I'll admit it, I LOVE FLOWERS. The older I get the more flowers are in my garden. Some would say all garden space should be devoted to edible crops. Recently another gardener told me in snobbish tone "I grow food forests only. There's no excuse for growing plants that are not food." I don't subscribe to that belief or any kind of gardening snobbery. You don't have to choose either/or, you can have edible plants AND flowers in your garden. Surround yourself in what you love and be sustainable.
Many flowers, such as those on dill, attract and harbor ladybugs, an important beneficial bug in the garden. With the hard-working lady bug on duty eating aphids you can avoid spraying insecticide. Nectar in flowers sustain bees, butterflies, and hummingbirds. In turn these nectar-loving friends are providing an essential garden function, pollinating. Fruit and seeds that follow flowering feed happy song birds. Some flowers are also edible for us humans.
A garden rich in flowers year-round is a delight for the senses. Observing the colors, shapes, and textures of these flowers and the wildlife they attract lowers my stress, brings me joy, and enhances the quality of my life.
Many of you know that in January of this year my husband and I lost our rental home and garden of eight years. We scrambled to dig and pot up hundreds of plants in the middle of winter within two weeks. These transported plants will live in their transitional containers for the year until we purchase our own home and begin gardening anew.
For this year while living with a friend I could not live a year without gardening. I've had plenty of gardening projects to keep me busy during this transitional year. In addition to numerous containers I carved out two new annual flower beds. I am excited to share with you the process I've documented over the last two months.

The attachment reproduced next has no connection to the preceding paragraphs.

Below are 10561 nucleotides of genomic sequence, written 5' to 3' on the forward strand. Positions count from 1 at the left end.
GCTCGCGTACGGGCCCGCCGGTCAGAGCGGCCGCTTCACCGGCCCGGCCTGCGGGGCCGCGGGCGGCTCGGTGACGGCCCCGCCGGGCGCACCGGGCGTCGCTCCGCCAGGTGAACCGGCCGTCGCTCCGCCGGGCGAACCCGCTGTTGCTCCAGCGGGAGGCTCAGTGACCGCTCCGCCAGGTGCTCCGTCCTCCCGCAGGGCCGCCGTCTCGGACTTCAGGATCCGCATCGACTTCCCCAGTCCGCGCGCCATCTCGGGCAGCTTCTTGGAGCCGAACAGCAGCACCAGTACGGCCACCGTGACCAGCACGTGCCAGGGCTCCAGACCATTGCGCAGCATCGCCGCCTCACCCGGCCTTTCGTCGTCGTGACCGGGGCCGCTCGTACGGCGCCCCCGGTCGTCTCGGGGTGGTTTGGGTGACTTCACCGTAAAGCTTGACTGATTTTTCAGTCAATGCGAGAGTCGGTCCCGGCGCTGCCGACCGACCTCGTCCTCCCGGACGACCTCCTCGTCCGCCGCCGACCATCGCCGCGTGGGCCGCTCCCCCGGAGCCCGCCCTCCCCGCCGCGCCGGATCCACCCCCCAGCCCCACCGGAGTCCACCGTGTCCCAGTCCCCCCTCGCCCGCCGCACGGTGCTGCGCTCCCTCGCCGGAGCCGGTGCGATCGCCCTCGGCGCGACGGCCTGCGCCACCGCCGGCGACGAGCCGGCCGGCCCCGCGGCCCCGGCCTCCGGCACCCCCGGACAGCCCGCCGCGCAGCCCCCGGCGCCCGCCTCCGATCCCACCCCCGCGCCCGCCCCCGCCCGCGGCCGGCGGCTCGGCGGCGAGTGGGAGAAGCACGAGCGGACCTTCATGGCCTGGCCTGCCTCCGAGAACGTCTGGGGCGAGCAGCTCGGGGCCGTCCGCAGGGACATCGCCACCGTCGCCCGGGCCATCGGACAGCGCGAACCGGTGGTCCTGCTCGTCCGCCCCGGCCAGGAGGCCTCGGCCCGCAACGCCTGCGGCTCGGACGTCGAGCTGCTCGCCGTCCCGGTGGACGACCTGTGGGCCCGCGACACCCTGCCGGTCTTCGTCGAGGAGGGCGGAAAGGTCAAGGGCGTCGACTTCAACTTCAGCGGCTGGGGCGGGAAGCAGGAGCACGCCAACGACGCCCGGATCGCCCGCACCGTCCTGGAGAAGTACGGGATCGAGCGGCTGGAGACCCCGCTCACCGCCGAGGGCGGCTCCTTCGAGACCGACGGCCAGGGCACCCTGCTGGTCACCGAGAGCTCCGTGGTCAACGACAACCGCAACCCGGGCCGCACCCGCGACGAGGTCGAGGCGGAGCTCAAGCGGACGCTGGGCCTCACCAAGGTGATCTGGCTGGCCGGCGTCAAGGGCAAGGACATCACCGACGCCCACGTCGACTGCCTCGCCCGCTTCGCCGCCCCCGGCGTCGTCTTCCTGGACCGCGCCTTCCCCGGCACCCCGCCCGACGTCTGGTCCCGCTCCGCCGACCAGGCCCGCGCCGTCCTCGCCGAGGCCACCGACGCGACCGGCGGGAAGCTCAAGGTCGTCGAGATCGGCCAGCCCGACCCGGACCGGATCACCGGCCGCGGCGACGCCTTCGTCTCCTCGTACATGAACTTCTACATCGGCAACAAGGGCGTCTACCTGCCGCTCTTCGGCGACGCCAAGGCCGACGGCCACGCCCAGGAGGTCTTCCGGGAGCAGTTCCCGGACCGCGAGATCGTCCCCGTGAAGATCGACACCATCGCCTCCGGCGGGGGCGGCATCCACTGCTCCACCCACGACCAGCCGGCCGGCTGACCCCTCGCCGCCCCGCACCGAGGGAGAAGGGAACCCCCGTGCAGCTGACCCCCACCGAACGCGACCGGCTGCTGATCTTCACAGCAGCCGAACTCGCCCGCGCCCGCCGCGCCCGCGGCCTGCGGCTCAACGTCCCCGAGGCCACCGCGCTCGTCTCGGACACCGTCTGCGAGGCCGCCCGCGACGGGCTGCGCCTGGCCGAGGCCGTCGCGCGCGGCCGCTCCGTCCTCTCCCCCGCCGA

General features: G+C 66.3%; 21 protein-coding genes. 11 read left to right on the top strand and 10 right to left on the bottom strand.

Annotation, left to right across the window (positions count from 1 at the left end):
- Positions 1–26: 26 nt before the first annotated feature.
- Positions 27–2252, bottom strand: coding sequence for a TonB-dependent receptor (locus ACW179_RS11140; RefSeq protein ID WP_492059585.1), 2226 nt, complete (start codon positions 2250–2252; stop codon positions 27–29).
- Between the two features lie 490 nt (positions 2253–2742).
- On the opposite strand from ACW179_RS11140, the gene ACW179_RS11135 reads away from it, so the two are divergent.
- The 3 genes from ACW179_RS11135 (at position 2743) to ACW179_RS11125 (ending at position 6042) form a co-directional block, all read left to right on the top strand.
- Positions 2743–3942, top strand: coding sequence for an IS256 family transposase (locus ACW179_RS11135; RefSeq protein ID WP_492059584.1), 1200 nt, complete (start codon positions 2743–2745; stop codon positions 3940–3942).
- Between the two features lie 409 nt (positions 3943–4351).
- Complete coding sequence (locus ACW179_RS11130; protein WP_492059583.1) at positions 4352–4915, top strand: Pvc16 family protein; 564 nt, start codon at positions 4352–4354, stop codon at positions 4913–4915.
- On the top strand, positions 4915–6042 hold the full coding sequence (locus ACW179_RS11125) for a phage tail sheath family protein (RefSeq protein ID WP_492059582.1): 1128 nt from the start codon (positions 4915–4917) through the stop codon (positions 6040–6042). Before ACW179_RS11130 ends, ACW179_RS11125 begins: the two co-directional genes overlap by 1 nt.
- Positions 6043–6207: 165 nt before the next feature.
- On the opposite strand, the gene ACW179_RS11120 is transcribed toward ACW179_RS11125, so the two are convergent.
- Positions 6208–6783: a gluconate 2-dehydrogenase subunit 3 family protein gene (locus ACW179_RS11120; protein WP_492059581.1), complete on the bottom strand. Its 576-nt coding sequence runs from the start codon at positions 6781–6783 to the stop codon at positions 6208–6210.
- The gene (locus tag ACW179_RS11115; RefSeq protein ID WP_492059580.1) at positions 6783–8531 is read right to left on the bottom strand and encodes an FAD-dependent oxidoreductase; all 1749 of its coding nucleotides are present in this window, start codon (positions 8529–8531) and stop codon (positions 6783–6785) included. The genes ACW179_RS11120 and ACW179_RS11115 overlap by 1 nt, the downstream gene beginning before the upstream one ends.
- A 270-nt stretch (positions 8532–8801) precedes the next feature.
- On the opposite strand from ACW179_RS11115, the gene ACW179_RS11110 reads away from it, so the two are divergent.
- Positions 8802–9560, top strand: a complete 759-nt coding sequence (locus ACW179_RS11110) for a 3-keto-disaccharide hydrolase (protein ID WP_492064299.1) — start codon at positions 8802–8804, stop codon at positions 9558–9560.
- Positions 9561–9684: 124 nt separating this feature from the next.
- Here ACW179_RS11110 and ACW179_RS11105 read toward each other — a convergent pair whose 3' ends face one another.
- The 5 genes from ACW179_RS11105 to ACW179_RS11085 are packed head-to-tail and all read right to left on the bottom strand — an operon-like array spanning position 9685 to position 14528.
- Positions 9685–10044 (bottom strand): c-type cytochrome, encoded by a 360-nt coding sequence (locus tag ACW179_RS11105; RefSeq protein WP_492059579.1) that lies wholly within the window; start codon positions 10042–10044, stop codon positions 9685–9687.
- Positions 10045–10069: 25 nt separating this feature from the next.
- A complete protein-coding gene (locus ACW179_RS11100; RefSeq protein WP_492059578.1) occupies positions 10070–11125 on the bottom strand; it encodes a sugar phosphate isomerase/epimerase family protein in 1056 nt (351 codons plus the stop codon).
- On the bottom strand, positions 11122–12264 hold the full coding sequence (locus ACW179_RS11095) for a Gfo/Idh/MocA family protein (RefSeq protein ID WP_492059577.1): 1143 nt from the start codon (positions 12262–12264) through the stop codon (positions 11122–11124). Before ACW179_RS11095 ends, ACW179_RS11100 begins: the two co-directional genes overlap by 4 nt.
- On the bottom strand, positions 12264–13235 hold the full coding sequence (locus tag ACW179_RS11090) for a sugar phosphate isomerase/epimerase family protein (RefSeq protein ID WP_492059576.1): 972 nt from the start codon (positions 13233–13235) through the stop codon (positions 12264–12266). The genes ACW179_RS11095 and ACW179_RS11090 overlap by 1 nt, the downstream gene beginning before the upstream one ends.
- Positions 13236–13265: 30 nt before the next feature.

To begin on April 18th I selected two areas of ground between the concrete patio and where I'm growing vegetables in one raised bed and a dozen large containers. This is a full-sun location in the center of the backyard that receives about 8 hours of direct sunlight per day. First, I removed the weed-blocking landscape fabric and cardboard boxes that were covering the bare ground to reveal very compacted soil. And here were my next steps:
In two short months my flower garden is bursting with flowers and literally buzzing with life. A variety of bee species are loving this garden and a yellow swallowtail butterfly visits daily.
The annual flowers I included in this garden are: calendula, cleome, cosmos, marigolds, snapdragon, strawflower, and zinnia. I planted all these annual flowers from six-packs of plants. There are quite a few weeds in this soil, so I wagered starting from direct seeding in the garden wouldn't stand a good chance. The ideal time for planting an annual flower garden in Portland is in April and May. However, if you have not and still want a flower garden this summer, you aren't too late! You can still plant annual flowers from plants all this week. Buy the largest plants you can find and get them in the ground ASAP. Keep them well watered for a few weeks until they get established, especially important if we experience another heat snap.
As you can see in these photos my new small-space organic sustainable garden is bursting with a substantial variety of healthy vegetables, fruit, herbs, AND flowers in just over two months! It is both practical and pretty. Heal yourself in nature and enjoy flower all summer long!
Happy Gardening & Be Well,